Tremors can be a symptom of MS - a trembling or shaking movement you can’t control. This could appear as shaking hands, or tremors in other parts of the body. Some kinds of MS tremors can be called ‘ataxia’.
Like other MS symptoms tremors can come and go, or they could be longer lasting. Tremors in MS might be hardly noticeable to others, or they could be more severe. There are ways you can treat and manage MS tremors.
How do tremors affect people with MS?
For some people with MS, tremors are so mild that no one else notices. For others, the tremor might be more pronounced. For example, it might cause a drink to spill when you lift a full cup. For a small percentage of people MS tremors are more severe, causing limbs to shake so that you need help with everyday tasks.
If your tremor is severe, it could have a significant impact on your independence. It can also directly affect your general wellbeing, work and social life. You might feel embarrassed about your tremor. You might avoid situations which make you feel self-conscious about it. Or it might make you feel anxious, and in turn that anxiety may make your tremor worse.
Whatever you feel – and it may be different at different times – you don’t have to cope alone. We can support you if you've got worries and questions. Our MS Helpline gives emotional support and information to anyone living with MS.
Tremor can be one of the more difficult symptoms of MS to manage, but there are things that can make a difference, including:
- occupational therapy
- drug treatments
Gross tremor and fine tremor
Tremors in MS can be either big movements, called ‘gross tremor’, or small movements, called ‘fine tremor’.
Everyone has some amount of fine tremor – known as ‘essential tremor’. It’s when our hands shake a tiny bit, especially if we’ve drunk coffee or there’s a lot of adrenaline in our system after a shock or excitement.
Fine tremor in MS can be a more noticeable version of that. It might be a shaking in the hands, feet or other part of the body.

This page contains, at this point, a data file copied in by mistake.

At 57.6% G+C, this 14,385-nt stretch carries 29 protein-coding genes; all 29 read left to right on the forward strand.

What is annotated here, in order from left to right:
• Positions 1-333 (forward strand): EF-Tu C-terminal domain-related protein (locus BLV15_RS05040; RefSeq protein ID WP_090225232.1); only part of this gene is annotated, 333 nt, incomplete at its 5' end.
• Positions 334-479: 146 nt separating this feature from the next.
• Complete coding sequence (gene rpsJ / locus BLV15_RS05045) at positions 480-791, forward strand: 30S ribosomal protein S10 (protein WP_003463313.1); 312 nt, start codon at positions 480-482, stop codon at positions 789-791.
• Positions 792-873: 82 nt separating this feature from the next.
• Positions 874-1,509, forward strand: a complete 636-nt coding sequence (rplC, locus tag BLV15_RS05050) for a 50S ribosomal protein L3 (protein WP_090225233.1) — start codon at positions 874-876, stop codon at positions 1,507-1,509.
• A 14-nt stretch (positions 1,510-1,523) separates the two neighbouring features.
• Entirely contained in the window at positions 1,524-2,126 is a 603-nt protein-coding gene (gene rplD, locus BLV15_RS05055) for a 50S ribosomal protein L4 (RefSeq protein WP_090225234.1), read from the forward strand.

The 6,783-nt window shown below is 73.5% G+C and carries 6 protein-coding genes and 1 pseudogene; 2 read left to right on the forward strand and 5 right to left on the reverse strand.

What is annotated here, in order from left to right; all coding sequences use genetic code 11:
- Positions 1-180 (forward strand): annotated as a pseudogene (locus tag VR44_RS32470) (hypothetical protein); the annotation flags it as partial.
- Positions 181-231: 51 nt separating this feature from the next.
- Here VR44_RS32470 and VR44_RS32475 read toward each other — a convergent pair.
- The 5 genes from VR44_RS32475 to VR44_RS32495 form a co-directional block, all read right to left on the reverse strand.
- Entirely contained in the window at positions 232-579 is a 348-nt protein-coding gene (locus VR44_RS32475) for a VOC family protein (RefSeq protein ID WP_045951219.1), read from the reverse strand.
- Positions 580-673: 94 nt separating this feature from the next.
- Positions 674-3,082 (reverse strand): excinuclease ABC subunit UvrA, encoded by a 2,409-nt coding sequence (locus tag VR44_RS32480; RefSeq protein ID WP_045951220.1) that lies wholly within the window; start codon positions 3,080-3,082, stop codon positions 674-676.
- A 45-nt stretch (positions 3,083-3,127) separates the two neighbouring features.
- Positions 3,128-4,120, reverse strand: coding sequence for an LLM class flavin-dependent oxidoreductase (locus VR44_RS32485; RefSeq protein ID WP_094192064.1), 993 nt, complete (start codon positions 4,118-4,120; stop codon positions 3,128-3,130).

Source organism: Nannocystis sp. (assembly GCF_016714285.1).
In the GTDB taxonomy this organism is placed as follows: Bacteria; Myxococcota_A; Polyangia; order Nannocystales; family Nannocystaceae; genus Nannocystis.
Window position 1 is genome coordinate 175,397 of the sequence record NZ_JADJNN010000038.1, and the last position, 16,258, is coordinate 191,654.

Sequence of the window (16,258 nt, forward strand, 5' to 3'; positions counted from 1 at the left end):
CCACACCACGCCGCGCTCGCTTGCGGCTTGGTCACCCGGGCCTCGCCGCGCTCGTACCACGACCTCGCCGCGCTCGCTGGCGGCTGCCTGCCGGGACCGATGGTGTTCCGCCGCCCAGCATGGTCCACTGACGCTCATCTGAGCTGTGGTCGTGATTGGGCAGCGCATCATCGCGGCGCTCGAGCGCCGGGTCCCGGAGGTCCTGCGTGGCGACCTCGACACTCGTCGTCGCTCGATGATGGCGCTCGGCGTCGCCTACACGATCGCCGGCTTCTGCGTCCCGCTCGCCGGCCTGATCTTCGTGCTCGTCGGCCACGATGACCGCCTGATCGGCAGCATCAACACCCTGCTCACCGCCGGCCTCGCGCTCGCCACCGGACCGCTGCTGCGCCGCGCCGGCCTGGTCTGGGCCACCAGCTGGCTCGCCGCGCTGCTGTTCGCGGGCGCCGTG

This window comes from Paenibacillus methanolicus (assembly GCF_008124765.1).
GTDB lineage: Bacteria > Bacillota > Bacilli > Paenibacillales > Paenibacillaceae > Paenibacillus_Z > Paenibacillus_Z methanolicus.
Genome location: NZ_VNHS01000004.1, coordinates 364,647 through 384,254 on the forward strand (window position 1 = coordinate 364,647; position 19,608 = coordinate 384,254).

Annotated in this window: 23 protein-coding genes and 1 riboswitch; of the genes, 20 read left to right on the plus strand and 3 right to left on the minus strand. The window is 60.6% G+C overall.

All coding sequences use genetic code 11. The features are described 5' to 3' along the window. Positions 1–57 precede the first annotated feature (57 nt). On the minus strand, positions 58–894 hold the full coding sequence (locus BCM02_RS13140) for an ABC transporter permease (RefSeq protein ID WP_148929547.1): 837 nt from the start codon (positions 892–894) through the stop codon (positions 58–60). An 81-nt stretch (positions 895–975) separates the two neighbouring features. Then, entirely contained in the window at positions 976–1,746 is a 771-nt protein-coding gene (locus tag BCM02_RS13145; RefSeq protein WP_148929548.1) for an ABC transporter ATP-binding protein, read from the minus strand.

If you have the bigger movements of gross tremor, that might be in the arms or legs. This can make it harder to balance or perform certain active movements, like reaching for something.
How common are tremors in MS?
It’s not clear exactly how many people with MS are affected by tremor, but research suggests it’s between 25 and 60 per cent.
What kinds of tremors are most common in MS?
There are two kinds of tremors that are most common as a result of MS:
- intention tremor
- postural tremor
So as well as describing tremors as 'fine' or 'gross' (small or big), we can also use 'intention' and 'postural' to describe when tremors happen.
Intention tremor is the most common MS tremor. It comes on when you want to do something or reach for something. It often gets worse the closer you get to the object. If you have intention tremor because of your MS, you’ll probably find that while your muscles are completely relaxed – such as when you are lying down or asleep – your tremor goes away.
Postural tremor is when you shake when you’re sitting or standing. It comes on while your muscles are trying to hold part of your body still against the forces of gravity. Like with intention tremor, postural tremor usually goes away if your muscles are completely supported or relaxed, for example if you’re lying down or sleeping.
Ataxia and tremor in MS
You might come across the word ‘ataxia’ used instead of, or as well as, tremor. Ataxia is when muscles aren’t coordinated. It can lead to different MS symptoms including problems with balance, coordination and sometimes tremor.
Some of the ways to treat and manage tremor can also help with ataxia's effects on balance and coordination. For example, strengthening core muscles can help with posture.
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